|High||Statistics of higher quality concern and lower public interest||Statistics of higher quality concern and medium public interest||Statistics of higher quality concern and higher public interest|
Download this table Table 1: UK Statistics Authority quality assurance of administrative data (QAAD) risk and profile matrix.xls .csv
The toolkit outlines four specific areas for assurance and the rest of this report will focus on these areas in turn. These are:
operational context and administrative data collection
communication with data supply partners
quality assurance principles, standards and checks applied by data suppliers
producer’s quality assurance investigations and documentation
In the assurance of our data source we have chosen to give a separate risk and profile matrix score (Table 1) for each of the four areas of assurance. This will allow us to focus our investigatory efforts on areas of particular risk or interest to our users (Table 2).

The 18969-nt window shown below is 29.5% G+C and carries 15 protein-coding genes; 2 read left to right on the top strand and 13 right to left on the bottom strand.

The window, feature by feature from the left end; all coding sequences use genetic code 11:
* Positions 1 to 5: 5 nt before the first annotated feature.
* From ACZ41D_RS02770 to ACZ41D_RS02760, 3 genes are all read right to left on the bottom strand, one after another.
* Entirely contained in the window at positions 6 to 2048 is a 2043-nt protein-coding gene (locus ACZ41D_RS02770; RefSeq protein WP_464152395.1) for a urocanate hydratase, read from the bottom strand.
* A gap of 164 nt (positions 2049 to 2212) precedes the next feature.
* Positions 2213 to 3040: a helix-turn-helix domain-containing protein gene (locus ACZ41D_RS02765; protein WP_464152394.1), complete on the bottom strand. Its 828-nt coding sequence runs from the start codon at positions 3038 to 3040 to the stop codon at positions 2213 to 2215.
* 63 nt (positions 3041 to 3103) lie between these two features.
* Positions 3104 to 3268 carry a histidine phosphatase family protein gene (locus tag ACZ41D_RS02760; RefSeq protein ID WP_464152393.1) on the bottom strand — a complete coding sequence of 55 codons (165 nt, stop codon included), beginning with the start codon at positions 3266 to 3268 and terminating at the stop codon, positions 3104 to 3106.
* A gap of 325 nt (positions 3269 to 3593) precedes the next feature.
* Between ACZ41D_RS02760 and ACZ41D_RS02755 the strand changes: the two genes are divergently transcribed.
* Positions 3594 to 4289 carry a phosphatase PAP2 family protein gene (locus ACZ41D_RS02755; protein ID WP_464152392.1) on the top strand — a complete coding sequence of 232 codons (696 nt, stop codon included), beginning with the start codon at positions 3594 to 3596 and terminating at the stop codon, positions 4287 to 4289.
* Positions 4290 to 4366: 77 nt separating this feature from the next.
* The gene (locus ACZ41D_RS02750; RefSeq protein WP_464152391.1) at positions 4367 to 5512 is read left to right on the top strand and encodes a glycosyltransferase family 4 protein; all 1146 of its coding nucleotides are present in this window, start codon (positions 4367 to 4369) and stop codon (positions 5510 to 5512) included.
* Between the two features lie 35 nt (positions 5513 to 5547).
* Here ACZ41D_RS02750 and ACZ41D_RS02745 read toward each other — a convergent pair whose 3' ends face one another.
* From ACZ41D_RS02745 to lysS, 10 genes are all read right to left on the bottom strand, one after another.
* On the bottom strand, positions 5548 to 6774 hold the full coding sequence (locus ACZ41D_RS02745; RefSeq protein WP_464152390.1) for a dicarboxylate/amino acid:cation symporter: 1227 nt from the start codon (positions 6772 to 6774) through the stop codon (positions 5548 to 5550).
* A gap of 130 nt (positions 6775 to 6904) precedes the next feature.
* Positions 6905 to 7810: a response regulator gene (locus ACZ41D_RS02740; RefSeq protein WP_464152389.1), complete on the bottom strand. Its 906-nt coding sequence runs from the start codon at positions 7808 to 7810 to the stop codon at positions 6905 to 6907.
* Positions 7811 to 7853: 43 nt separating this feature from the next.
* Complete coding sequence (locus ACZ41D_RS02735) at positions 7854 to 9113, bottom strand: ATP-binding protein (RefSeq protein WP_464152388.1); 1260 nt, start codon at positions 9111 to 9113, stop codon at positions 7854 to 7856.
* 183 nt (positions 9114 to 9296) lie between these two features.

Assessment and justification against the QAAD risk and profile matrix
|Operational context and administrative data collection||[A2]|
|Communication with data supply partners||[A2]|
|Quality assurance principles, standards and checks by data supplier||[A1]|
|Producers quality assurance investigations and documentation||[A1]|
Download this table Table 2: QAAD risk and profile matrix assessment of administrative data used to measure activities of unit and investment trusts.xls .csv
The risk of quality concern and public interest profile have both been set as “Medium” due to the contribution that mining of coal and extraction of petroleum (UK Standard Industrial Classification (SIC) 05) and extraction of crude petroleum and natural gas industries (SIC 06) feed into Index of Production (less than 0.01% for SIC 05 and 0.07% for SIC 06) and gross domestic product (0.9% for both SICs.
Volatility of data within the extraction of crude petroleum and natural gas industry has increased public interest. As such, a score of A2 (enhanced assurance) is deemed appropriate for these data sources.